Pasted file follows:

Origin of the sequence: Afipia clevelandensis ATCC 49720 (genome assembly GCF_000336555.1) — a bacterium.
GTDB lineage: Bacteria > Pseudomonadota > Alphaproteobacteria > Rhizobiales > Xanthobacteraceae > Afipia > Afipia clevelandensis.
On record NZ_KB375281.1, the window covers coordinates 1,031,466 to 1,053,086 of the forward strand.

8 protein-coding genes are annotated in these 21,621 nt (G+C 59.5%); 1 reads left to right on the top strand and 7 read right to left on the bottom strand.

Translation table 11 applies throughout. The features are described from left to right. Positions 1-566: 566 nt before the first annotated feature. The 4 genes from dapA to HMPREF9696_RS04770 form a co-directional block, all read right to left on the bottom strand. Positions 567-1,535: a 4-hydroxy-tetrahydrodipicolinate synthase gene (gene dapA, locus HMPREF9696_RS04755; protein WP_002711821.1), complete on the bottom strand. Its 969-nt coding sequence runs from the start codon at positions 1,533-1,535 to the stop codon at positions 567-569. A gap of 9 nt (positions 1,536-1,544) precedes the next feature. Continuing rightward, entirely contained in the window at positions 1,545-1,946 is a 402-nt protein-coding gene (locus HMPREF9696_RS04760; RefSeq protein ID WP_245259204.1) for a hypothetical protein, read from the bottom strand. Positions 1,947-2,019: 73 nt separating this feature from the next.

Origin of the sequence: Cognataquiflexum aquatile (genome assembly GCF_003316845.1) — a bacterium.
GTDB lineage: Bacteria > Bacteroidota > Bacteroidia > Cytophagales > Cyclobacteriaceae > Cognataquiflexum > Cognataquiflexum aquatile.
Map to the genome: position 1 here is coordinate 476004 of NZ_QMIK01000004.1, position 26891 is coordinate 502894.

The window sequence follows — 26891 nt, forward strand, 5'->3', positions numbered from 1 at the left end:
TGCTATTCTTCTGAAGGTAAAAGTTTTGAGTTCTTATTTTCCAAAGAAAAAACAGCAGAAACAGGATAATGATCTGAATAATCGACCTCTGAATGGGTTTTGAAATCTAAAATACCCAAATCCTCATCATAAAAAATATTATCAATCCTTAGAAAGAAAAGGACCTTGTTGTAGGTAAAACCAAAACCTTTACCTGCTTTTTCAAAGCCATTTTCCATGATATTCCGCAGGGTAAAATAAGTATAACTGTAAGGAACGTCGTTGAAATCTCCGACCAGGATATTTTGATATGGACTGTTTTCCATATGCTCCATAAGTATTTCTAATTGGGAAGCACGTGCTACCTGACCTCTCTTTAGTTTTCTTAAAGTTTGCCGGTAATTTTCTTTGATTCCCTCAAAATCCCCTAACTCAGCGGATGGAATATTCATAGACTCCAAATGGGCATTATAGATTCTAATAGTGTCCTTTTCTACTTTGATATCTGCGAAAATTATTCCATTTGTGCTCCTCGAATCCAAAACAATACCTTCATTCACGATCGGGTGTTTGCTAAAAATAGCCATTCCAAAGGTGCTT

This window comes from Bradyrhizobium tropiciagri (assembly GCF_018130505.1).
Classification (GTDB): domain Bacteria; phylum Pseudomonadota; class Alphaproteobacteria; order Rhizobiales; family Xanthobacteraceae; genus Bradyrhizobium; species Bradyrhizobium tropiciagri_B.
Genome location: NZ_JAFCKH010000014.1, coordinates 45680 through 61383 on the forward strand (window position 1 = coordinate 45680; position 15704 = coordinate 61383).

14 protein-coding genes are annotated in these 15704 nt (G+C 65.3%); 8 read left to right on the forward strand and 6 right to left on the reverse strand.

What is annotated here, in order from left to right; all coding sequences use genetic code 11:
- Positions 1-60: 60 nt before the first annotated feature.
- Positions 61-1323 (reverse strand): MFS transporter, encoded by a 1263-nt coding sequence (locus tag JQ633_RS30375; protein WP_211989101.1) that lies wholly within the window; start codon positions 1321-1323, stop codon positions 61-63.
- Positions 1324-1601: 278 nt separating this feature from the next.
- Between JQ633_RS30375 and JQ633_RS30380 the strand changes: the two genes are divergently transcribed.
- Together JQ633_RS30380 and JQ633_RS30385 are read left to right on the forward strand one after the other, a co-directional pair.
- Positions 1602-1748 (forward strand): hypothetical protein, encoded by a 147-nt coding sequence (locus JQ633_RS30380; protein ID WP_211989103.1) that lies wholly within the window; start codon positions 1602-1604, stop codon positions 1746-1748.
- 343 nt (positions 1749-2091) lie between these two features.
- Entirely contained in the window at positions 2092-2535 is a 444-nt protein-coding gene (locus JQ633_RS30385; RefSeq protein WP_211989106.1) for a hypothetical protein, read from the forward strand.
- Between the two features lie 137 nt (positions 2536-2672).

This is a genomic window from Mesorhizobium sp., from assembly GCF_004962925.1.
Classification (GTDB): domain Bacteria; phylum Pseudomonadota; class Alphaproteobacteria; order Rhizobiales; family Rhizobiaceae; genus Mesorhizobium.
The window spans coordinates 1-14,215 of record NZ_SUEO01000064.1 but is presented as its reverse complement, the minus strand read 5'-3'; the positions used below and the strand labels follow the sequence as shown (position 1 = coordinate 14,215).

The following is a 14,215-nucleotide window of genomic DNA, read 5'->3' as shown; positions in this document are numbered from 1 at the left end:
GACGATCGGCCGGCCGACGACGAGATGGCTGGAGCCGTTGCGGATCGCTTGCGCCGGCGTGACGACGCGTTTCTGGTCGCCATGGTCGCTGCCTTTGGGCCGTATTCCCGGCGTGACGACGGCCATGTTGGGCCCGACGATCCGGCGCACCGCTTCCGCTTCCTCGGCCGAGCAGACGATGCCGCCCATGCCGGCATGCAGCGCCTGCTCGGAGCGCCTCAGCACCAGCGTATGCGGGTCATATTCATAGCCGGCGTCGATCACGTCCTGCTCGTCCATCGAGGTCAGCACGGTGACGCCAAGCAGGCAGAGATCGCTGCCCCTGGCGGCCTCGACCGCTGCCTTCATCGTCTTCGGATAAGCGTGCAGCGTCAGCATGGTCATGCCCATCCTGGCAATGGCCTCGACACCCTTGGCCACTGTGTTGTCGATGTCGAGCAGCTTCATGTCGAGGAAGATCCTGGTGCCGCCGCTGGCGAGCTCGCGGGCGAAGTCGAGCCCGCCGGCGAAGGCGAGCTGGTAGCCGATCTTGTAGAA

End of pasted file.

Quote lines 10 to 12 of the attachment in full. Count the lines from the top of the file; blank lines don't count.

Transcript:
TGCTATTCTTCTGAAGGTAAAAGTTTTGAGTTCTTATTTTCCAAAGAAAAAACAGCAGAAACAGGATAATGATCTGAATAATCGACCTCTGAATGGGTTTTGAAATCTAAAATACCCAAATCCTCATCATAAAAAATATTATCAATCCTTAGAAAGAAAAGGACCTTGTTGTAGGTAAAACCAAAACCTTTACCTGCTTTTTCAAAGCCATTTTCCATGATATTCCGCAGGGTAAAATAAGTATAACTGTAAGGAACGTCGTTGAAATCTCCGACCAGGATATTTTGATATGGACTGTTTTCCATATGCTCCATAAGTATTTCTAATTGGGAAGCACGTGCTACCTGACCTCTCTTTAGTTTTCTTAAAGTTTGCCGGTAATTTTCTTTGATTCCCTCAAAATCCCCTAACTCAGCGGATGGAATATTCATAGACTCCAAATGGGCATTATAGATTCTAATAGTGTCCTTTTCTACTTTGATATCTGCGAAAATTATTCCATTTGTGCTCCTCGAATCCAAAACAATACCTTCATTCACGATCGGGTGTTTGCTAAAAATAGCCATTCCAAAGGTGCTT

This window comes from Bradyrhizobium tropiciagri (assembly GCF_018130505.1).
Classification (GTDB): domain Bacteria; phylum Pseudomonadota; class Alphaproteobacteria; order Rhizobiales; family Xanthobacteraceae; genus Bradyrhizobium; species Bradyrhizobium tropiciagri_B.